Friday, September 13, 2002

Marketing sex to our little girls

As a middle-aged father of adults and teenagers, I do not get to the children's clothing section at the department store; however, I am told that mothers are finding it increasingly difficult to find "normal clothes" for their preteen daughters. It seems that the choices for eight-year old girls does not go much beyond clothes that reveal the most intimate parts of the body, from hip-hugging pants to belly-exposing tops. Mothers say that it is very hard to find modest girls' clothes at the local stores.

Young people have always wanted the latest styles. When I was young, one year we just needed to have pants with bell bottoms; the next year the jeans just had to be stove pipes. It has always been like that and still is. Daughters have long argued with mom about the length of hem lines. Most teenagers have always craved the latest fashions. However, there has been a distressing shift in recent years. The trend is ever more to the hyper-sexualization of clothing: the tighter and the smaller, the better, it seems. The shift is all the more distressing because it is directly aimed at our little girls. And it is all about marketing.

Tweens
The American clothing retail industry has discovered a huge potential in marketing to the preteen age group. According to estimates, the "tweens" in North America (8- to 12-year-olds) represented about US $170 billion per year. Girls, aged six to 14 are estimated to have an independent spending power of US $100 billion annually.

Stores are aggressively going after this huge market by hyper-sexualizing fashion for youth because it has realized it as an effective way to maintain a lucrative market share. Do not think that the clothing industry is interested about anything but the bottom line and keeping the shareholders happy. Sex sells. The fashion industry is applying that basic principle to children's clothing—in spades.

Marnie Ko writes in Report Magazine:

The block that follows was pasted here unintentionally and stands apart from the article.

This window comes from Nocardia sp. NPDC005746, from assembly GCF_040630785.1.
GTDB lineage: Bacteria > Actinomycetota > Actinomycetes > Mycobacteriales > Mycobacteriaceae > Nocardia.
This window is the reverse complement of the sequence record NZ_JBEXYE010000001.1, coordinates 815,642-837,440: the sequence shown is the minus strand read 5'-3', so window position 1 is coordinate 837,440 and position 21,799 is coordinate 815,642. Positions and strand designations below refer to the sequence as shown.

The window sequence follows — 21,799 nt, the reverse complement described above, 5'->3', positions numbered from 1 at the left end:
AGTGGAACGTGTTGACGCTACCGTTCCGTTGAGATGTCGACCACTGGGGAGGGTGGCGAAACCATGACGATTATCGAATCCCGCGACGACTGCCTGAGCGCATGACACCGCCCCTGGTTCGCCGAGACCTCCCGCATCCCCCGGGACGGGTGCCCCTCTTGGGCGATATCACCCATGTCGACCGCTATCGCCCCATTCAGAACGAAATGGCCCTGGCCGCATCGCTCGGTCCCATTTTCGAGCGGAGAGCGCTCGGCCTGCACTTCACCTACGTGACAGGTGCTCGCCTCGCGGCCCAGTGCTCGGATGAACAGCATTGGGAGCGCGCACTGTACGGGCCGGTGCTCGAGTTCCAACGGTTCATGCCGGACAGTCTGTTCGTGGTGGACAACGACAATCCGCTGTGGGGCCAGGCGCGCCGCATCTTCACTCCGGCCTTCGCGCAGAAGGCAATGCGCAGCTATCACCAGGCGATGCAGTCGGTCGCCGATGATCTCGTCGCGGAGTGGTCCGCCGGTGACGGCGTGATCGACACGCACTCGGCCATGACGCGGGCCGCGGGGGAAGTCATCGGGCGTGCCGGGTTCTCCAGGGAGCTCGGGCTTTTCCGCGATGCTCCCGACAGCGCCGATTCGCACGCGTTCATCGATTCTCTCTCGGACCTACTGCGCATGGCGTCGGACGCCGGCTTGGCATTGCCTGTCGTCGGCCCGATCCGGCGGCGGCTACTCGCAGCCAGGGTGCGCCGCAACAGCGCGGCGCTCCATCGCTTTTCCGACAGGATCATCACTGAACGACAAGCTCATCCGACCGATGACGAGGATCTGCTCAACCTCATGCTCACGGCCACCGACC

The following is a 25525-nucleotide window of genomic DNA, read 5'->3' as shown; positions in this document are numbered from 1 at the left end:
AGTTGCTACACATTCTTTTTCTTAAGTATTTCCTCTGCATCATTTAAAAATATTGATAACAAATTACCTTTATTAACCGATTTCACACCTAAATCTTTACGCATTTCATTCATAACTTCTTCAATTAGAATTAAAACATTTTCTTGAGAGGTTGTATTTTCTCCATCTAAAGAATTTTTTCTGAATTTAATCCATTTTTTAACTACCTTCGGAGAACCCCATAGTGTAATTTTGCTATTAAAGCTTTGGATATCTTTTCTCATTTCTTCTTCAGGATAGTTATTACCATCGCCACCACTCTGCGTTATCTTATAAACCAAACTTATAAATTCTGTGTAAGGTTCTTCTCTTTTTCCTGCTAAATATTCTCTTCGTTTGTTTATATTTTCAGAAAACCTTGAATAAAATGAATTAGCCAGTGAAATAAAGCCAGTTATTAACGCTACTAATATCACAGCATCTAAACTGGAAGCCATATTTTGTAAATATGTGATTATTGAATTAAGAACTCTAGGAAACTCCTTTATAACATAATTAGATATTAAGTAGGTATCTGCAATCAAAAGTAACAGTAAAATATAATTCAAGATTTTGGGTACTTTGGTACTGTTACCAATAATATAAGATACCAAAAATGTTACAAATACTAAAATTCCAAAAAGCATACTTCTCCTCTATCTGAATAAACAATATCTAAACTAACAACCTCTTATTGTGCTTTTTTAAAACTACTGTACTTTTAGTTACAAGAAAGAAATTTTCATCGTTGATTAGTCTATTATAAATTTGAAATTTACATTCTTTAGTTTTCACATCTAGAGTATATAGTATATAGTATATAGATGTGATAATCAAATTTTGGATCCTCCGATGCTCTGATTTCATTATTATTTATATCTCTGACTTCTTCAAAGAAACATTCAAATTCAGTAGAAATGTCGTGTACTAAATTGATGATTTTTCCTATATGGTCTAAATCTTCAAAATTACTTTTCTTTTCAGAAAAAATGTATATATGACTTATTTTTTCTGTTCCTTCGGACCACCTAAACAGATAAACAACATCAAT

Even lower-priced department giants have begun targeting tweens with a racy line of clothing by the Olsen twins, the actors Mary-Kate and Ashley, best known for their role on the sitcom Full House. Slinky clothes, including midriff-baring crop tops, short skirts and shirts with spaghetti tops straps, are increasingly found in the children's clothing section. And parents are buying. A Wal-Mart spokesman said orders for clothes by the Olsen twins have doubled for this fall.

The chief apostlette for the sexualization of our little girls is 20-year old pop princess Britney Spears. She is the role model of many young girls today. With her revealing clothing and "come-hither" image, Miss Spears is sending a message to young girls that body image is of primary importance—a difficult problem for many young females.

When Britney Spears (or Christina Aguilera or Foxxy Brown) comes to town thousands of preteen girls go to the sold out concert dressed as Britney lookalikes. Of course they fail because they do not have the resources a pop diva has—makeup artists, silicone enhancements, and millions of dollars.

Fashion and pop culture
Parents, please do not be na├»ve about this. The clothing industry is after your little girls. The music, movie and TV culture is complicit with the fashion enterprise. Sex-driven music videos, innuendo-laden comedies airing at 8 PM, PG-13 movies featuring flashes of female nudity—it is common. Pop culture is blanketing society with sexual images aimed at eight-year olds. The clothing designers work hand in glove with the entertainment industry, to the great detriment of all of society, not least our preteen girls.

Parents, let your little girls be little girls. Children should dress like children, and not like tiny tarts.

The mothers and older sisters of the little girls should set a good example in this regard. The law of chastity (see Lord's Day 41 of the Heidelberg Catechism) demands modesty of old and young when we dress our bodies. In addition to the universal call of God to modesty, older sisters and mothers should show love to the children by setting a good example. If they dress provocatively, the little girls will want to as well. That's the way little girls think and act.

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